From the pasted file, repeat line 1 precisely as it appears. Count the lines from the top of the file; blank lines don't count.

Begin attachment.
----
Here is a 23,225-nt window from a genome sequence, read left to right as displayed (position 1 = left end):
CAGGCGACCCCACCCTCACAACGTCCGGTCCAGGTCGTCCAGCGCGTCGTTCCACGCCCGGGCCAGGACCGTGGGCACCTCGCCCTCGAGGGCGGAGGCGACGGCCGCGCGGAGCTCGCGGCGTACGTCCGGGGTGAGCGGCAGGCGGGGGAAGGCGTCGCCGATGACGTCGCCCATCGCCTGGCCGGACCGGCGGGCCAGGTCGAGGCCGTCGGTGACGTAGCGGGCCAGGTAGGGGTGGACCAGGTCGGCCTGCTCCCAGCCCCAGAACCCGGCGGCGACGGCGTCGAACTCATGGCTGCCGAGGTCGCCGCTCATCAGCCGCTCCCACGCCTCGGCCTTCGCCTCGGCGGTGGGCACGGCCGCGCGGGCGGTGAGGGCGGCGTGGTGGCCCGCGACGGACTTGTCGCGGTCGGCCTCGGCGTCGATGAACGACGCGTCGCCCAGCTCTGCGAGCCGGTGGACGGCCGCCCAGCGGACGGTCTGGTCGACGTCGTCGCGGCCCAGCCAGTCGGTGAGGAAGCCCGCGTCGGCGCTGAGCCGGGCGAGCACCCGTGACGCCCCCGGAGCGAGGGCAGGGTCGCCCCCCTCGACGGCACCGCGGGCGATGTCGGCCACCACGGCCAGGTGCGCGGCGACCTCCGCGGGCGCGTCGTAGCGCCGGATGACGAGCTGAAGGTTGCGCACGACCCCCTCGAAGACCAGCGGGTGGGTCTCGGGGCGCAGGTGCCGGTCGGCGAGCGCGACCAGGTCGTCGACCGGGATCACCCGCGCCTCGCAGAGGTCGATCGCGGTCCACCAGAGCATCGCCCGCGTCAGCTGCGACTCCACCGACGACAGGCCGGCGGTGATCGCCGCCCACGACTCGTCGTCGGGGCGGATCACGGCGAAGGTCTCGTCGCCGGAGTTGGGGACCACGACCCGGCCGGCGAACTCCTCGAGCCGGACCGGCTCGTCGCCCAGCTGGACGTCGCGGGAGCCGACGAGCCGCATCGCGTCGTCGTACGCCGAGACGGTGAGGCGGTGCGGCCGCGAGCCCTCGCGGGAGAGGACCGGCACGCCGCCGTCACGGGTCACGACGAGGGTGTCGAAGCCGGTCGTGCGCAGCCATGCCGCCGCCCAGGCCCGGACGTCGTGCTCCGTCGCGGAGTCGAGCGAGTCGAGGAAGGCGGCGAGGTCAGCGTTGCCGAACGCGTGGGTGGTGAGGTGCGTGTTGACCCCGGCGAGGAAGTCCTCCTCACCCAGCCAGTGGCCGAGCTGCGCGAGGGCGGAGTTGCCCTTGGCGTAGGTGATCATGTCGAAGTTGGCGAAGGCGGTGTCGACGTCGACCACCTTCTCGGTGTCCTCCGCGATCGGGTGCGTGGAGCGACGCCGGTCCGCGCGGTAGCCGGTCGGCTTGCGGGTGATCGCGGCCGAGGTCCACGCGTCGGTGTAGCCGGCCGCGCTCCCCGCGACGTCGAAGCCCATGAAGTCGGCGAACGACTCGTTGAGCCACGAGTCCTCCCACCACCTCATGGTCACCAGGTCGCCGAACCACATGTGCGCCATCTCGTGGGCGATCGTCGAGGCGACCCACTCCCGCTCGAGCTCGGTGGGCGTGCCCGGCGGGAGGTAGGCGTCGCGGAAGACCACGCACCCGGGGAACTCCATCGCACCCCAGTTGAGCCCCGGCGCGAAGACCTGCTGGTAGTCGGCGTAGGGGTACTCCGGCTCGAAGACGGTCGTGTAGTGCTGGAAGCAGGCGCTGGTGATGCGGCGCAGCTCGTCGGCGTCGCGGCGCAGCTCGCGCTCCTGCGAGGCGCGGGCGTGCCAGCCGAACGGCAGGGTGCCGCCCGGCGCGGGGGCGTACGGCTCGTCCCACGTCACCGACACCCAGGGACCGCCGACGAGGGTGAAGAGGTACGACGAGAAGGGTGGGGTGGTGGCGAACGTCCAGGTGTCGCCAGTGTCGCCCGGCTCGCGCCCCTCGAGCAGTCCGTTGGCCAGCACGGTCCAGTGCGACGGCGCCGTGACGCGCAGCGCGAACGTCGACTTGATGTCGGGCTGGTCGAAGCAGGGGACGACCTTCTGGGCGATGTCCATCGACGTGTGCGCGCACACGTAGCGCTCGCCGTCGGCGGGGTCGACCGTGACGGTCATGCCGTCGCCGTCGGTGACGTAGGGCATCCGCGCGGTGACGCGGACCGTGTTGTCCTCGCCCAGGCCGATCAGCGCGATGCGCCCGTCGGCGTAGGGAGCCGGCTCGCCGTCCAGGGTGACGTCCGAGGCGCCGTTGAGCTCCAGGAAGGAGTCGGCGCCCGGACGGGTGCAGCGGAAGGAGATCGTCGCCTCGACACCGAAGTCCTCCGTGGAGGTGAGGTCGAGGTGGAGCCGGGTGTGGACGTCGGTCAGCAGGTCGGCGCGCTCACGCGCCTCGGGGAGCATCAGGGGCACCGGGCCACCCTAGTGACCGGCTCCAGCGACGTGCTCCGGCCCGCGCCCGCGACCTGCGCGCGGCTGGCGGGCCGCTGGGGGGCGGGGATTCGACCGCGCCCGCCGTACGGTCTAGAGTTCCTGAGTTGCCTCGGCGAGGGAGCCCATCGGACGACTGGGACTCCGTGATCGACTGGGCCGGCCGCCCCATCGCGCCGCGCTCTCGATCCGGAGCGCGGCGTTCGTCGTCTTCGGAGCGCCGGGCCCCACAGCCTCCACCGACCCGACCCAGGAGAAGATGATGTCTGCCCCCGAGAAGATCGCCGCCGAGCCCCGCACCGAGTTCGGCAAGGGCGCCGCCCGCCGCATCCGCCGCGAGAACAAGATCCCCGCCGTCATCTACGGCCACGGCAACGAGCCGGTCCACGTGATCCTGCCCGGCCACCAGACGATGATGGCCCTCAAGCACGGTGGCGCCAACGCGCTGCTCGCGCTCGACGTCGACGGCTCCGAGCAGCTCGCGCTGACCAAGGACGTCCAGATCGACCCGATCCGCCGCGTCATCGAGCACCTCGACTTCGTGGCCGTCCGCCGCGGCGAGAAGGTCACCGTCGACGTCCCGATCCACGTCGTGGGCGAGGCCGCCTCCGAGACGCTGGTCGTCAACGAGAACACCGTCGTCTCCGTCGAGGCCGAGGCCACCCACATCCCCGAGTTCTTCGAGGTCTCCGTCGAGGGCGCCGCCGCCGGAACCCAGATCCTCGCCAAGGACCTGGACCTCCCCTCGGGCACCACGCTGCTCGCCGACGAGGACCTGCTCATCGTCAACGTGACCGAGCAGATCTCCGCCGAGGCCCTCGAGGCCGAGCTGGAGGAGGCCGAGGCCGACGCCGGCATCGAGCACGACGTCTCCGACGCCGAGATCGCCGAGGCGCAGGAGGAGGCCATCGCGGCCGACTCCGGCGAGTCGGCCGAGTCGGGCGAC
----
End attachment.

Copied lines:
Here is a 23,225-nt window from a genome sequence, read left to right as displayed (position 1 = left end):